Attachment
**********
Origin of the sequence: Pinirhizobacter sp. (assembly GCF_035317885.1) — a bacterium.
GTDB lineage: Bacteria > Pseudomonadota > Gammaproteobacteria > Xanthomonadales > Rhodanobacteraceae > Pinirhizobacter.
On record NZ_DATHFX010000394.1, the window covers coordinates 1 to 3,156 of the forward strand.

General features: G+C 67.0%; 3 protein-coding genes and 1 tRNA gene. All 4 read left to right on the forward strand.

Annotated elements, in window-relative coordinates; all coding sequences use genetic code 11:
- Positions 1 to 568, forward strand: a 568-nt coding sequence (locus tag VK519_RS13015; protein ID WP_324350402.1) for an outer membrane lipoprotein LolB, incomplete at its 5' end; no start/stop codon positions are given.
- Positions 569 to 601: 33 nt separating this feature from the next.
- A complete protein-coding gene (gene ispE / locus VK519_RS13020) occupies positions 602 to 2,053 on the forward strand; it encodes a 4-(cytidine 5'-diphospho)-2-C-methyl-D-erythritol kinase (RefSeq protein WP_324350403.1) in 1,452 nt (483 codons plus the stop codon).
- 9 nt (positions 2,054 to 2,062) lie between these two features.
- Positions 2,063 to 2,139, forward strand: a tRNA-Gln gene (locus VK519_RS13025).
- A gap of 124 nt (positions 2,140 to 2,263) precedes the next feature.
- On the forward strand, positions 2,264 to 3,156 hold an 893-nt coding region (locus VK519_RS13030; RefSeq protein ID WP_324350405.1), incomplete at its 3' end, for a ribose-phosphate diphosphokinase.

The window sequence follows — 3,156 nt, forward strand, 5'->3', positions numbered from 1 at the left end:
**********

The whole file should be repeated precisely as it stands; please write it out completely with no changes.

Origin of the sequence: Pinirhizobacter sp. (assembly GCF_035317885.1) — a bacterium.
GTDB lineage: Bacteria > Pseudomonadota > Gammaproteobacteria > Xanthomonadales > Rhodanobacteraceae > Pinirhizobacter.
On record NZ_DATHFX010000394.1, the window covers coordinates 1 to 3,156 of the forward strand.

General features: G+C 67.0%; 3 protein-coding genes and 1 tRNA gene. All 4 read left to right on the forward strand.

Annotated elements, in window-relative coordinates; all coding sequences use genetic code 11:
- Positions 1 to 568, forward strand: a 568-nt coding sequence (locus tag VK519_RS13015; protein ID WP_324350402.1) for an outer membrane lipoprotein LolB, incomplete at its 5' end; no start/stop codon positions are given.
- Positions 569 to 601: 33 nt separating this feature from the next.
- A complete protein-coding gene (gene ispE / locus VK519_RS13020) occupies positions 602 to 2,053 on the forward strand; it encodes a 4-(cytidine 5'-diphospho)-2-C-methyl-D-erythritol kinase (RefSeq protein WP_324350403.1) in 1,452 nt (483 codons plus the stop codon).
- 9 nt (positions 2,054 to 2,062) lie between these two features.
- Positions 2,063 to 2,139, forward strand: a tRNA-Gln gene (locus VK519_RS13025).
- A gap of 124 nt (positions 2,140 to 2,263) precedes the next feature.
- On the forward strand, positions 2,264 to 3,156 hold an 893-nt coding region (locus VK519_RS13030; RefSeq protein ID WP_324350405.1), incomplete at its 3' end, for a ribose-phosphate diphosphokinase.

The window sequence follows — 3,156 nt, forward strand, 5'->3', positions numbered from 1 at the left end: